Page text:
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Development of Innovative Hardwood Products

thesis
posted on 2024-04-22, 02:59 authored by Jue MoJue Mo

In response to the growing significance of wood as a sustainable resource and the challenges within the wood products industry, there is a pressing need for innovation and collaboration across sectors. This study underscores the importance of mapping the wood products industry to gain a comprehensive understanding of material flows, which is essential for educational and research endeavors. The findings aim to uncover new economic opportunities and advocate for sustainable resource management. To address the complexities of the wood products industry, we developed a Generic Map, including a version tailored for the U.S. hardwood sector. Moreover, Dive-in Chain Maps were introduced to elaborate on the main production chains: Sawmill (I), Veneer Mill (II), Reconstituted Wood Manufacturing (III), and Pulp and Paper Mill (IV).

The study suggests four strategies to augment the value of hardwood through production, design, material modification, and by-products management. We showcased some strategies through two case studies.

The first focuses on Cross-laminated Timber (CLT), demonstrating value addition to hardwood. We conducted a literature review on the availability of raw materials in the US region and evaluated their performance across various stages of laboratory testing. This was followed by evaluating the feasibility and environmental effects of utilizing yellow poplar for CLT production. Additionally, we compared the Life Cycle Analysis (LCA) outcomes of yellow poplar CLT with those of traditional softwood CLT. This comparison aims to provide further insights for developing future by-product management or end-of-life strategies.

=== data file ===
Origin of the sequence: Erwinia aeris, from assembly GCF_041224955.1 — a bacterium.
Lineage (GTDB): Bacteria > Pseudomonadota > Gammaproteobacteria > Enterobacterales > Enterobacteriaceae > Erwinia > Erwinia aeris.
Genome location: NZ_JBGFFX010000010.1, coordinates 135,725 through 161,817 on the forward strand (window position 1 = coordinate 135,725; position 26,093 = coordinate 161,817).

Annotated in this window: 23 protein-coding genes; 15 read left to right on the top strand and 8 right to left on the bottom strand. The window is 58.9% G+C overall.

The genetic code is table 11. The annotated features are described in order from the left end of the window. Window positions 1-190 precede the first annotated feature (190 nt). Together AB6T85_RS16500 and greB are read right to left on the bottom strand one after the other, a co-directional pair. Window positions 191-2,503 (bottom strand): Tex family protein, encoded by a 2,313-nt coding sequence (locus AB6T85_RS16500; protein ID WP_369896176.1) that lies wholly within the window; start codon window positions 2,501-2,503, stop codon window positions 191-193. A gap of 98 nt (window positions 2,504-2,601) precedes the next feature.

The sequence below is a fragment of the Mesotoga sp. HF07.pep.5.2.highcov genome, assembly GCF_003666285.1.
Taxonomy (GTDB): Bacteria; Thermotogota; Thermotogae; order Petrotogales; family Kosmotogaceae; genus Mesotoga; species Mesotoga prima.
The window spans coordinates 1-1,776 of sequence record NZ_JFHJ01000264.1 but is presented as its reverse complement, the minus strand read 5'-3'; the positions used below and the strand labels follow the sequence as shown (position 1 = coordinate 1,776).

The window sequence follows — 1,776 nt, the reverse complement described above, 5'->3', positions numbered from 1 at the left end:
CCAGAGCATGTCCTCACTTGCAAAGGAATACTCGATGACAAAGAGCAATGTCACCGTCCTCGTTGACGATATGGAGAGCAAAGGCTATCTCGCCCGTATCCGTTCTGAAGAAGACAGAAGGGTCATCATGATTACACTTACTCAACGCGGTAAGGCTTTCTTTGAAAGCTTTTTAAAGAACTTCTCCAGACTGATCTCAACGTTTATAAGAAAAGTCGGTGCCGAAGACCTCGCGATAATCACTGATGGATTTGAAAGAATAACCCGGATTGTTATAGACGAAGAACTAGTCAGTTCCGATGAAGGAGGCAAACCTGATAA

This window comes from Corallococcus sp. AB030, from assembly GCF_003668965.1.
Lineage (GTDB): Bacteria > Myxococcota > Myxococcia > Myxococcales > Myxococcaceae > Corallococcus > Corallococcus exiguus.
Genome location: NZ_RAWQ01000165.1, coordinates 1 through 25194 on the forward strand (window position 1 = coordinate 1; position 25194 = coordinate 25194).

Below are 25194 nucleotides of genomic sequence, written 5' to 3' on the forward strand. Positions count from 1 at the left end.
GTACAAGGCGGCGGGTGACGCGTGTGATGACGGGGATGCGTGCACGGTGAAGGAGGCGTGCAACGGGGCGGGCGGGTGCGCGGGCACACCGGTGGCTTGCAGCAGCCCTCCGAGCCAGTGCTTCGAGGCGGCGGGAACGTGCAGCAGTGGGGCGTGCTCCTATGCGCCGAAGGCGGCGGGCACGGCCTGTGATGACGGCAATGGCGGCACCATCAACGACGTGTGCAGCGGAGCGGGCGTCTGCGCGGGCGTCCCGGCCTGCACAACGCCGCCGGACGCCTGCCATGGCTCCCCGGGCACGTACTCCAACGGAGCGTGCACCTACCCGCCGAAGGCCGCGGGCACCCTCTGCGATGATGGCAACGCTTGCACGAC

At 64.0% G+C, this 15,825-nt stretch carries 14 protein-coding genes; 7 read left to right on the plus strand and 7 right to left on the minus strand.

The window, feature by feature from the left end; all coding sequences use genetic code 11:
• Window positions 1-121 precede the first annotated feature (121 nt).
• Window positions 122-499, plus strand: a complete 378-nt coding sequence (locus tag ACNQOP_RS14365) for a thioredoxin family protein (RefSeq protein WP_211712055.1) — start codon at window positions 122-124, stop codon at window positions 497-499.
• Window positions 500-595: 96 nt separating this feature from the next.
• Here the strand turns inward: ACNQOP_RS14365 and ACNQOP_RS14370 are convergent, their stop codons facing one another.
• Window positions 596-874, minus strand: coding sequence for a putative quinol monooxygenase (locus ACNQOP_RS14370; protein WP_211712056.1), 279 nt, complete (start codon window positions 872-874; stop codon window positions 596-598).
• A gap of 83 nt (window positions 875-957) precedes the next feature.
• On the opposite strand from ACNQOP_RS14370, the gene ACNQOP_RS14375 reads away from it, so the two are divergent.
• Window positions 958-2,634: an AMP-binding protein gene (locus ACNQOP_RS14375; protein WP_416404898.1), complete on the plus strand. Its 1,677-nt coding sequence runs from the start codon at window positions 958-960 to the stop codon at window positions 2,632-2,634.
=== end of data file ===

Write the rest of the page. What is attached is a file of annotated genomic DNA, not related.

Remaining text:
The second case study examines thermal modification, proposing an innovative method for efficient thermal treatment and employing an Artificial Neural Network (ANN) model to analyze the correlation between temperature, duration, and color change. We also compared the physical and mechanical properties of surface thermally treated samples to those of traditionally treated ones, discussing how different thermal treatments affect material properties.

Our findings illuminate the path for effective material flow and utilization, unveiling avenues for innovation and the creation of high-value products. Furthermore, the study provides strategies for waste minimization and informed end-of-life decision-making, thereby enhancing circularity and sustainability in the wood products industry.

History

Degree Type

  • Doctor of Philosophy

Department

  • Forestry and Natural Resources

Campus location

  • West Lafayette

Advisor/Supervisor/Committee Chair

Eva Haviarova

Additional Committee Member 2

Rado Gazo

Additional Committee Member 3

Henry Quesada

Additional Committee Member 4

Mo Zhou